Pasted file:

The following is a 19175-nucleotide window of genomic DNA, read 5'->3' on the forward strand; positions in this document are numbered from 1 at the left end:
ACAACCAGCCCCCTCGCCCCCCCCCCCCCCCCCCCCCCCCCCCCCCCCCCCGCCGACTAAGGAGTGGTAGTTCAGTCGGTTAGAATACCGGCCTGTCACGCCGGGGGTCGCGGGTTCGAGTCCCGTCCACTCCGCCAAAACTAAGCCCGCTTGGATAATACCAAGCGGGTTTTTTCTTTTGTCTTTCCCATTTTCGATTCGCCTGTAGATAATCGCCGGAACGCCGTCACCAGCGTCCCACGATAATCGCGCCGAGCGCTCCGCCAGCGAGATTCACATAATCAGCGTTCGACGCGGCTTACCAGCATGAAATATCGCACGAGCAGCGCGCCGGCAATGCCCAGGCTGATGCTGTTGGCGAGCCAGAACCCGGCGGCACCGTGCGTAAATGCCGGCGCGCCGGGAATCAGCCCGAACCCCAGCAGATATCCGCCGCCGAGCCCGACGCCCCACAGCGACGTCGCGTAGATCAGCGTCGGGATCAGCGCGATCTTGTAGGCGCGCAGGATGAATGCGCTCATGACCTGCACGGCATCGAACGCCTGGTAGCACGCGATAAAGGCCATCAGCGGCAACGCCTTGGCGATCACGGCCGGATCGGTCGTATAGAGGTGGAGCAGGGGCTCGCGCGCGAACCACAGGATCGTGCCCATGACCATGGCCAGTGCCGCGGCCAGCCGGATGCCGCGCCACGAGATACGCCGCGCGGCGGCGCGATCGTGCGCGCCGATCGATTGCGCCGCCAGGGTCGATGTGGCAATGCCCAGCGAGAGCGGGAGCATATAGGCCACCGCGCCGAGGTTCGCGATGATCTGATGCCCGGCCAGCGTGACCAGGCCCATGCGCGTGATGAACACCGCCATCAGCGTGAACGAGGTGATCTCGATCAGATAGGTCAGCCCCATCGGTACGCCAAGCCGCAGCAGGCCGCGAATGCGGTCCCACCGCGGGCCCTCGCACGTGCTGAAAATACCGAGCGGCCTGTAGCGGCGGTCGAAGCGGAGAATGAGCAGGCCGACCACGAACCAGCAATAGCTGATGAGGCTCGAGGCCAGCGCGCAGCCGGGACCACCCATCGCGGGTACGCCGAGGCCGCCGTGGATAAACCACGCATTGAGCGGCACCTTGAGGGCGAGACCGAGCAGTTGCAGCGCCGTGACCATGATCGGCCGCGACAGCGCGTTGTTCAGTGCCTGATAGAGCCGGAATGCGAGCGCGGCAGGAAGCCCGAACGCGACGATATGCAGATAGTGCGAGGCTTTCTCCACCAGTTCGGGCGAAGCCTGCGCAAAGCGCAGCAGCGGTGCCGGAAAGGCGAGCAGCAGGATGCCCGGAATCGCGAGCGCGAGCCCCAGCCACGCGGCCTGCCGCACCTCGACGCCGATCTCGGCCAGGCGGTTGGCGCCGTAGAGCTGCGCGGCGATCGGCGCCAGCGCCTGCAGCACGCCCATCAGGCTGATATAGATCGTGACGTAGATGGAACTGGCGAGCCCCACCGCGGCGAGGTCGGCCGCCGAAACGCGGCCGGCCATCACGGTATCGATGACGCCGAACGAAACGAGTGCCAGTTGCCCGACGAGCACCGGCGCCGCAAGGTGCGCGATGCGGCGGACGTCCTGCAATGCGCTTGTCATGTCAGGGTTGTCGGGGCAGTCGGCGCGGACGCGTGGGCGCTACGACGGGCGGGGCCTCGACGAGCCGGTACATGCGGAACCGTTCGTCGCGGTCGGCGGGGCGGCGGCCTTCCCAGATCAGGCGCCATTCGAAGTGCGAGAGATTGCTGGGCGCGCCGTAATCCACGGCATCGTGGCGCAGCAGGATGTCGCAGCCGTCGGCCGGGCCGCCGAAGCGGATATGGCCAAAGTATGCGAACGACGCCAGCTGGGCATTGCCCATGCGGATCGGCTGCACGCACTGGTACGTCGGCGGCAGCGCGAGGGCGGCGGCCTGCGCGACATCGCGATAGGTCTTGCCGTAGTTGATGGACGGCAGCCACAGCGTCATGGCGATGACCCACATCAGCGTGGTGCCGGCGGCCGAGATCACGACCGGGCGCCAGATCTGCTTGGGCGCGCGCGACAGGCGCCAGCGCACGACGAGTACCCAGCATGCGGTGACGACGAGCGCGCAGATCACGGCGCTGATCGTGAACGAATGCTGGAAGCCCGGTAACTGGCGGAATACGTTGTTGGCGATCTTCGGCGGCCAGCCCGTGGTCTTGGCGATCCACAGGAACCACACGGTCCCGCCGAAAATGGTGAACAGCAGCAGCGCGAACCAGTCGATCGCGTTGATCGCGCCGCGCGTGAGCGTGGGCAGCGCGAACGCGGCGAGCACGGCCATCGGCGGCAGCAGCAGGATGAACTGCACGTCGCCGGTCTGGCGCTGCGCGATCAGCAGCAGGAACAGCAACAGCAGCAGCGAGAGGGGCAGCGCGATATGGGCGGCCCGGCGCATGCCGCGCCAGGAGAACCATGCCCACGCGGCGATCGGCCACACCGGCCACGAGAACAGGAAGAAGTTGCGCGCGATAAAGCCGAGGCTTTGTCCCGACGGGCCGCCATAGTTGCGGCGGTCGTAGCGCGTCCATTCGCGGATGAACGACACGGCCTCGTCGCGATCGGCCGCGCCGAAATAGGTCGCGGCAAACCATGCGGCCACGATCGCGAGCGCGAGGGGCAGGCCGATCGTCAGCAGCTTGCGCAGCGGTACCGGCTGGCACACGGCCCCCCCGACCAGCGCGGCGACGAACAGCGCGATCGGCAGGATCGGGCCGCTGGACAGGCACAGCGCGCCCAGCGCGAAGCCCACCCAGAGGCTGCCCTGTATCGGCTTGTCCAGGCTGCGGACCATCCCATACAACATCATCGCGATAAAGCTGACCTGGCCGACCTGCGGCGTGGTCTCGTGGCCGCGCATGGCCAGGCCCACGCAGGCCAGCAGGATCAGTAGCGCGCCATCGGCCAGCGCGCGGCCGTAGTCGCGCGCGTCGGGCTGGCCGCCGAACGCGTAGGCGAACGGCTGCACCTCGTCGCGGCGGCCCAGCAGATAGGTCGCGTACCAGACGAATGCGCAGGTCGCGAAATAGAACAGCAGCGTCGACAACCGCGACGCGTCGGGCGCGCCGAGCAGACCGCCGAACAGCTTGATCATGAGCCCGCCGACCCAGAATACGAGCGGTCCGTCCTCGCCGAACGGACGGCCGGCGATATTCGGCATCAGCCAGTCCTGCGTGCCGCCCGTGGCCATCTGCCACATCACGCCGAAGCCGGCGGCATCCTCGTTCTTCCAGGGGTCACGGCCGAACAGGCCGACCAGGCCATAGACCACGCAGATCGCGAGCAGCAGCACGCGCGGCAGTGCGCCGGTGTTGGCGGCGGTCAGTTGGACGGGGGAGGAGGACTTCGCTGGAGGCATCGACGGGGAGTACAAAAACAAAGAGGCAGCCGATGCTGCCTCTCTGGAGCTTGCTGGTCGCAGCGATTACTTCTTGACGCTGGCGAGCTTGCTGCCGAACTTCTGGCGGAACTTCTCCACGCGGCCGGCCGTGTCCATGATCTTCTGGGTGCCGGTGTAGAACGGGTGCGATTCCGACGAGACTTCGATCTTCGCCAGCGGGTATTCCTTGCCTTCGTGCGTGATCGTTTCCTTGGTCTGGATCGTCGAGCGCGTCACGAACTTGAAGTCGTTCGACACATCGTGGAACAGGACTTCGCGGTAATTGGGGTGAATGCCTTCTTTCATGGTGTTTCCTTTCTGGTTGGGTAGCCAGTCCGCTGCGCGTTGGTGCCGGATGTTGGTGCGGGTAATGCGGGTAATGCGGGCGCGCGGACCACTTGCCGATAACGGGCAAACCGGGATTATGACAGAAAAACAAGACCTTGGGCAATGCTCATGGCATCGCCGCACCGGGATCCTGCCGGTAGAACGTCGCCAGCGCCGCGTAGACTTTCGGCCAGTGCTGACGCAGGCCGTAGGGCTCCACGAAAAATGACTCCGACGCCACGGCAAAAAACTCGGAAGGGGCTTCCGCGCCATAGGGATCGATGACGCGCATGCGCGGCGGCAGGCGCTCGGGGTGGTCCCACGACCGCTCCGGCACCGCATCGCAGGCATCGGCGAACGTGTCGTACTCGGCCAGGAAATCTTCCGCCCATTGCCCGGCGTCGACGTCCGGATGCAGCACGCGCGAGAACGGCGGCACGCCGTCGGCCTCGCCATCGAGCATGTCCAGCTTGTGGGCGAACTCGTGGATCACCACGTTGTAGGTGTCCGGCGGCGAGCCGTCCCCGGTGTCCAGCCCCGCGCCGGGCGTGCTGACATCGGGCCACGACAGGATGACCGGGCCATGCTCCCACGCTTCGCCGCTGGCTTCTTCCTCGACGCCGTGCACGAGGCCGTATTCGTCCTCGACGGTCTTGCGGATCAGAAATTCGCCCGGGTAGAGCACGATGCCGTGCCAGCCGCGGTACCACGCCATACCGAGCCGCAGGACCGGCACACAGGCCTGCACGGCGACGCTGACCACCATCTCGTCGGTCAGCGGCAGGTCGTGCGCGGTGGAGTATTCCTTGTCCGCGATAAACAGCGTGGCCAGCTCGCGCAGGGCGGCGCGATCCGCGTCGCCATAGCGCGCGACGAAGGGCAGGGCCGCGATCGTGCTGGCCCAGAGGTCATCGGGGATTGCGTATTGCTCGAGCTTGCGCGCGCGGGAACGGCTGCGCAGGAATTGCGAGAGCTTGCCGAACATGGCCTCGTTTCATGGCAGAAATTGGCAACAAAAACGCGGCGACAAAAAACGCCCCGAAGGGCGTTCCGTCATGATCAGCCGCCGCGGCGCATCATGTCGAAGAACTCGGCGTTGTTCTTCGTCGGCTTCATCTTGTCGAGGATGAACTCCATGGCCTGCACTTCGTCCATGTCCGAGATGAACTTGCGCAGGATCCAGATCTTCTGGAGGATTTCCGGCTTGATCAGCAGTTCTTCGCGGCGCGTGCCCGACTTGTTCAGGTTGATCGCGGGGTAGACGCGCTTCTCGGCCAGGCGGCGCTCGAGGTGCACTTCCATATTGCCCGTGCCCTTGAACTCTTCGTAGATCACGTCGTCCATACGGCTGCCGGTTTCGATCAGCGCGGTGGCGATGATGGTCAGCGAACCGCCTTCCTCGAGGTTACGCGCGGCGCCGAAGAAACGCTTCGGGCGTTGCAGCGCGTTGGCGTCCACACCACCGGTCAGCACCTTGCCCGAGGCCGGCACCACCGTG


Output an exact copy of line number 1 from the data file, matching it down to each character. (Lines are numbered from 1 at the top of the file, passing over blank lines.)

The following is a 19175-nucleotide window of genomic DNA, read 5'->3' on the forward strand; positions in this document are numbered from 1 at the left end: